The Wikipedia page doesn’t say much about how that “war” ended in 2011. It, in fact, says nothing at all. Why 2011? We are left to believe that they just died out organically as sane, cooler heads prevailed.
The “currency wars” faded into oblivion toward the middle of 2011 because when the world’s banks are severely “short” eurodollars, synthetically or not, and the supply of eurodollars (in all their forms) becomes acutely restrictive, the proceeding squeeze will quite emphatically reverse all currencies. Guido Mantego was essentially arguing for (and working for) a weak real, which after enough time he actually got. And then regretted.
No one complained about the “weak dollar” during the middle 2000’s because it corresponded with very rapid growth especially among EM economies. Global trade flourished. On the other side of the Great “Recession”, even when there were recovery-like prospects it wasn’t the same (this “new normal”). Take away actual global growth and it’s every man for himself, even when that man doesn’t understand what’s really going wrong.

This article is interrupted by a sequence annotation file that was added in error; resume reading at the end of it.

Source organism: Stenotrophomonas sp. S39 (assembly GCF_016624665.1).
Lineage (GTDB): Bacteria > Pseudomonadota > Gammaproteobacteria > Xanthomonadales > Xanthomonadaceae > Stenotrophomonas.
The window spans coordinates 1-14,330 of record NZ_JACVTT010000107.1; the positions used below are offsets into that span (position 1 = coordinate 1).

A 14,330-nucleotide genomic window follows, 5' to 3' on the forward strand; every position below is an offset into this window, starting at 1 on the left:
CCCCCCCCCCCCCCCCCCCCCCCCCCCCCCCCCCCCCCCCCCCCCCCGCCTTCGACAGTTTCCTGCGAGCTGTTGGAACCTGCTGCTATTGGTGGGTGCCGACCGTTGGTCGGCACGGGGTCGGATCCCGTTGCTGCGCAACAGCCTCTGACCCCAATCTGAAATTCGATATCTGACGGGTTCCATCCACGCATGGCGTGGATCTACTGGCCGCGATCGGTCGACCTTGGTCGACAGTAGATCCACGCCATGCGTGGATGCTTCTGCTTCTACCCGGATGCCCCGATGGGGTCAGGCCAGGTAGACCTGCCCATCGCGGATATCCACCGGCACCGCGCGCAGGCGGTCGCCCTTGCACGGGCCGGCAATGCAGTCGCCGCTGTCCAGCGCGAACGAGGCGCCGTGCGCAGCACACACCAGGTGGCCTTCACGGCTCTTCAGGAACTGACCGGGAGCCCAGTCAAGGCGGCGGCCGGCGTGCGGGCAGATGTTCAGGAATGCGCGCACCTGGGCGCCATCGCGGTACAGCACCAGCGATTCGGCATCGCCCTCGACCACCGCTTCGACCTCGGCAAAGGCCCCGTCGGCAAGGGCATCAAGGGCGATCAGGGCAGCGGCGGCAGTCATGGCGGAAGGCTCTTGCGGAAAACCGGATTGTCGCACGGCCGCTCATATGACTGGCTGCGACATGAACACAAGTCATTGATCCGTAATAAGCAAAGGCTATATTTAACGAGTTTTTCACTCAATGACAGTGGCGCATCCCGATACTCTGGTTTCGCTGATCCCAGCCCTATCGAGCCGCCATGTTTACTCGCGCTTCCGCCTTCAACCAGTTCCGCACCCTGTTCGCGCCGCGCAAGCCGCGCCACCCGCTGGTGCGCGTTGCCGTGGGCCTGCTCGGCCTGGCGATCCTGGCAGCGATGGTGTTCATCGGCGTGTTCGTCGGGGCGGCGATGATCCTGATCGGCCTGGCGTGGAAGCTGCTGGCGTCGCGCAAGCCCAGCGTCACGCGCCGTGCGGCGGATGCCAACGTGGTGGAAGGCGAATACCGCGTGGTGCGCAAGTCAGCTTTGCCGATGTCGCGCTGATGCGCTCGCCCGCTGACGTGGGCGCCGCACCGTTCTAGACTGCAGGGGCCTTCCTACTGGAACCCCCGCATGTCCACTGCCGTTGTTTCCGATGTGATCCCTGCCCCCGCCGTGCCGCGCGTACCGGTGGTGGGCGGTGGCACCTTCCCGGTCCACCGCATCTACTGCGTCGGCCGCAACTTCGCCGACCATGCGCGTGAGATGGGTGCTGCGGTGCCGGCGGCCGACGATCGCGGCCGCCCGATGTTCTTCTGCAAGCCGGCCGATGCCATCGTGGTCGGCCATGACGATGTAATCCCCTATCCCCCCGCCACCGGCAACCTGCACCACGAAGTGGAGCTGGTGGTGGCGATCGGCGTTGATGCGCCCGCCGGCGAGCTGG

Currency wars seem a reasonable assumption for that one reason. Things aren’t good, therefore should we not expect some kind of financial “war?”
Every time the “dollar” shortage is resumed and it begins to squeeze the global “dollar short”, global trade is the first economic piece affected because it is immediately in the firing line. Trade wars may eventually turn out to be a thing, but like perceptions about currency wars correlation is not causation. We have quite a lot of data about that.
Monetary authorities are every bit as clueless as political authorities on the subject, and are in most cases the basis for the confusion displayed by political authorities, which is why these things keep repeating every few years and the story changes each time. The data, on the contrary, does not.